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Michael Wolgemut
Michael Wolgemut (formerly spelt Wohlgemuth; 1434 – 30 November 1519) was a German painter and printmaker, who was born and ran a workshop in Nuremberg. He taught Albrecht Dürer
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British Museum
The British Museum, located in the Bloomsbury area of London, United Kingdom, is a public institution dedicated to human history, art and culture. Its permanent collection numbers some 8 million works, and is among the largest and most comprehensive in existence having been widely sourced during the era of the British Empire, and documenting the story of human culture from its beginnings to the present. The British Museum was established in 1753, largely based on the collections of the physician and scientist Sir Hans Sloane. The museum first opened to the public on 15 January 1759, in Montagu House, on the site of the current building
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Erhard Reuwich
Erhard Reuwich (Dutch: Reeuwijk) was a Dutch artist, as a designer of woodcuts, and a printer, who came from Utrecht but then worked in Mainz. His dates and places of birth and death are unknown, but he was active in the 1480s. He came from a family of painters in Utrecht, and his father may have been Hildebrand Reuwich, who was Dean of the painters' guild there in 1470. He traveled on a pilgrimage to Jerusalem, which gave rise to his most famous work. It has been suggested that he was the Master of the Housebook, but this has not been generally accepted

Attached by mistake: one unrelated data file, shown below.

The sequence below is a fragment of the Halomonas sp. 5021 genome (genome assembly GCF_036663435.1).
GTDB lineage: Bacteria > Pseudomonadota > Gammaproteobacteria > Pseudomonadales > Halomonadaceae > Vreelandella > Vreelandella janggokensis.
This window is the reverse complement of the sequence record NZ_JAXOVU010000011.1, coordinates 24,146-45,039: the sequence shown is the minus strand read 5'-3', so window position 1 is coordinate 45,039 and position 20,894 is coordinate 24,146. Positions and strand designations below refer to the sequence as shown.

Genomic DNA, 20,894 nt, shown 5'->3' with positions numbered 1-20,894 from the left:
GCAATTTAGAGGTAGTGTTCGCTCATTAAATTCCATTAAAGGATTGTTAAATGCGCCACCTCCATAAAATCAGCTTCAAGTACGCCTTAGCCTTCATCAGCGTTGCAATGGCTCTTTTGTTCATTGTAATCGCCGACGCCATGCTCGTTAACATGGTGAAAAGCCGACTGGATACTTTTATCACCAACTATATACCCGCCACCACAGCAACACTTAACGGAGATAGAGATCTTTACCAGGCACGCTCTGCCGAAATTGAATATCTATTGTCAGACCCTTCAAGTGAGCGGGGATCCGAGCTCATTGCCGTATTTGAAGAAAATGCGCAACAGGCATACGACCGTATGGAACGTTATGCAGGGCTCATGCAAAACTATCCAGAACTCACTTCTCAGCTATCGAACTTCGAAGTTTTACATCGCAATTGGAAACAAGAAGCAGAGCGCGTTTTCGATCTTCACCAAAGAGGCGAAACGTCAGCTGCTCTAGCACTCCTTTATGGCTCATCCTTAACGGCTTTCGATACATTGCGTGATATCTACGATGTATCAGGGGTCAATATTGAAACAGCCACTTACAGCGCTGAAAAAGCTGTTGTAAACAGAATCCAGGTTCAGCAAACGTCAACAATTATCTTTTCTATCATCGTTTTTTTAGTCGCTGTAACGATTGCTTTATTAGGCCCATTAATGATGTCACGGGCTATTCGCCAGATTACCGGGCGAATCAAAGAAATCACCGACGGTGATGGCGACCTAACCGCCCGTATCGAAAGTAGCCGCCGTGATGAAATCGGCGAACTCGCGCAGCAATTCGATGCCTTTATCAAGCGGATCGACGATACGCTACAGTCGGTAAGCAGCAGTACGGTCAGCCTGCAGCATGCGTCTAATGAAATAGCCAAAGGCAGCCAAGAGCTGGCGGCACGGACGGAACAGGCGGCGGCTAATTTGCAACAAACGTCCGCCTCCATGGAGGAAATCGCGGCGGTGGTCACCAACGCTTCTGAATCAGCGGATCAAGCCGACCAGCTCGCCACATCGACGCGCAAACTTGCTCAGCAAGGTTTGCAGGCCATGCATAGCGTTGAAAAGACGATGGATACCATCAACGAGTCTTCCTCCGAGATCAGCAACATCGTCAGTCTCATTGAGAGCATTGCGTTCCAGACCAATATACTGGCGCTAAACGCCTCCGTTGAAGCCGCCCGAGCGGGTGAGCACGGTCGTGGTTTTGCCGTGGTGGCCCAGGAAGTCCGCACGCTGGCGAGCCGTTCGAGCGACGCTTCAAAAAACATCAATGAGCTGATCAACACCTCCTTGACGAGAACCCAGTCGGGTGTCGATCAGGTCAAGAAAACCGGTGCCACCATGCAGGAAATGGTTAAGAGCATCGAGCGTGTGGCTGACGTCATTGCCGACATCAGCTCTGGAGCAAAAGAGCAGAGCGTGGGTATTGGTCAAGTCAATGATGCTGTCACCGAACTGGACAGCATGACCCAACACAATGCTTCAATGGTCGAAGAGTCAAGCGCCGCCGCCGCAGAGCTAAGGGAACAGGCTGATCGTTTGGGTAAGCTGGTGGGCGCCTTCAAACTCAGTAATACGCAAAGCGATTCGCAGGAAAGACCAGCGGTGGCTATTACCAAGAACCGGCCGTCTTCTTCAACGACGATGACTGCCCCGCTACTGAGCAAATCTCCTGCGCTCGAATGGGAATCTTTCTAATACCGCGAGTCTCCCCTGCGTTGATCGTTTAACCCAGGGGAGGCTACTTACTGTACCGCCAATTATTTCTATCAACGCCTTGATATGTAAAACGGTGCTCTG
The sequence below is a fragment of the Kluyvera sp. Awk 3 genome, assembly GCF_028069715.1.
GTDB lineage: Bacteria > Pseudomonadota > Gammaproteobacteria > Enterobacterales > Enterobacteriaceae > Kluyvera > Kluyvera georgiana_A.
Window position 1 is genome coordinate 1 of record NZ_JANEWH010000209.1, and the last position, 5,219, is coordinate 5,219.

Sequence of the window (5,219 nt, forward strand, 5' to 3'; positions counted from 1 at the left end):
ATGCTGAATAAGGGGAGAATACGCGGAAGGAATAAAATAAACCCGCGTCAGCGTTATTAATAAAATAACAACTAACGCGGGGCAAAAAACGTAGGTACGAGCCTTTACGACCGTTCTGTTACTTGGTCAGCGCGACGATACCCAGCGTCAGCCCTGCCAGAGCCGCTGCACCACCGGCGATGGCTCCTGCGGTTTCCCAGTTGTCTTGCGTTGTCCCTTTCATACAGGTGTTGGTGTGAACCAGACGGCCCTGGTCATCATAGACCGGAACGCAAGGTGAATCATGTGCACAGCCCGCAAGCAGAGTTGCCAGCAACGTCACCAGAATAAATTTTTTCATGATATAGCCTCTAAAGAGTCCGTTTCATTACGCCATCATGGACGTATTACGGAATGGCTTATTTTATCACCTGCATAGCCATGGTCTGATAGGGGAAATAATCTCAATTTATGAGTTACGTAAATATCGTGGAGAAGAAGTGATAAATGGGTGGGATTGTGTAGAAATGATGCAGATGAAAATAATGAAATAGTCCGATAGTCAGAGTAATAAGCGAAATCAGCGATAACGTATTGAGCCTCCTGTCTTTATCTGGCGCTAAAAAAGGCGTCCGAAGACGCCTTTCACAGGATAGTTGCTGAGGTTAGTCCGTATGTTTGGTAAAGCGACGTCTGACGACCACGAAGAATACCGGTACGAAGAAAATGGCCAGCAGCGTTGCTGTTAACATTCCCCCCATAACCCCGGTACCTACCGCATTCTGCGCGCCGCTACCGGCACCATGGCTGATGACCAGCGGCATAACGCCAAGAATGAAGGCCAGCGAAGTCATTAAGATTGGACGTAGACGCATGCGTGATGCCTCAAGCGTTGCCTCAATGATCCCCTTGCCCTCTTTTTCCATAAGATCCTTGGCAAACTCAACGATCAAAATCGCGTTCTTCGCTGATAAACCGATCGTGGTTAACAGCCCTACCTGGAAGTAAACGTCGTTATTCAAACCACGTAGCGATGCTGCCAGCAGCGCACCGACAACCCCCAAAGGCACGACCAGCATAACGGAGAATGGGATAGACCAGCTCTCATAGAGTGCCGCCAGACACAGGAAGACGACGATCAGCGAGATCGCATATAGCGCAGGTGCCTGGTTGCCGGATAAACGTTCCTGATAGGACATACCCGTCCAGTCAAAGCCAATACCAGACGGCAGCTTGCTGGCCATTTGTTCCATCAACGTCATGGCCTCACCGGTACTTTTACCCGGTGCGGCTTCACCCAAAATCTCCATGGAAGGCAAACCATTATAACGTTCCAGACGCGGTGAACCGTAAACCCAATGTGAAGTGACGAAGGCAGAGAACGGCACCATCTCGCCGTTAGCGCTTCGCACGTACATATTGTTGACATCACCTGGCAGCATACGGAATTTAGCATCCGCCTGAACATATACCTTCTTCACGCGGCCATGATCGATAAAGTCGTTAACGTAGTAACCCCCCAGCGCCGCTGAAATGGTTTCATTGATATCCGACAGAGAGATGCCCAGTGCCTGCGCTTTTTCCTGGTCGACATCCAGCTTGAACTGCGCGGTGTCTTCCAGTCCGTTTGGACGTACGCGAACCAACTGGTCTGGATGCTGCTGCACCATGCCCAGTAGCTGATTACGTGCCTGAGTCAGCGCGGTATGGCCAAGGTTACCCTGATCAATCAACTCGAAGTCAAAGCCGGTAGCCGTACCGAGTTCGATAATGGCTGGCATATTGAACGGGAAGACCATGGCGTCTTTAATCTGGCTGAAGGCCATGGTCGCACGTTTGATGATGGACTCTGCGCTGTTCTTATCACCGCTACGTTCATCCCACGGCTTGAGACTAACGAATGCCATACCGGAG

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Abraham
Abraham (Hebrew: אַבְרָהָם, Modern ʾAvraham, Tiberian ʾAḇrāhām, Arabic: إبراهيم Ibrahim), originally Avram or Abram (Hebrew: אַבְרָם, Modern ʾAvram, Tiberian ʾAḇrām), is the common patriarch of the three Abrahamic religions. In Judaism he is the founding father of the Covenant, the special relationship between the Jewish people and God; in Christianity, he is the prototype of all believers, Jewish or Gentile; and in Islam he is seen as a link in the chain of prophets that begins with Adam and culminates in Muhammad. The narrative in Genesis revolves around the themes of posterity and land. Abraham is called by God to leave the house of his father Terah and settle in the land originally given to Canaan, but which God now promises to Abraham and his progeny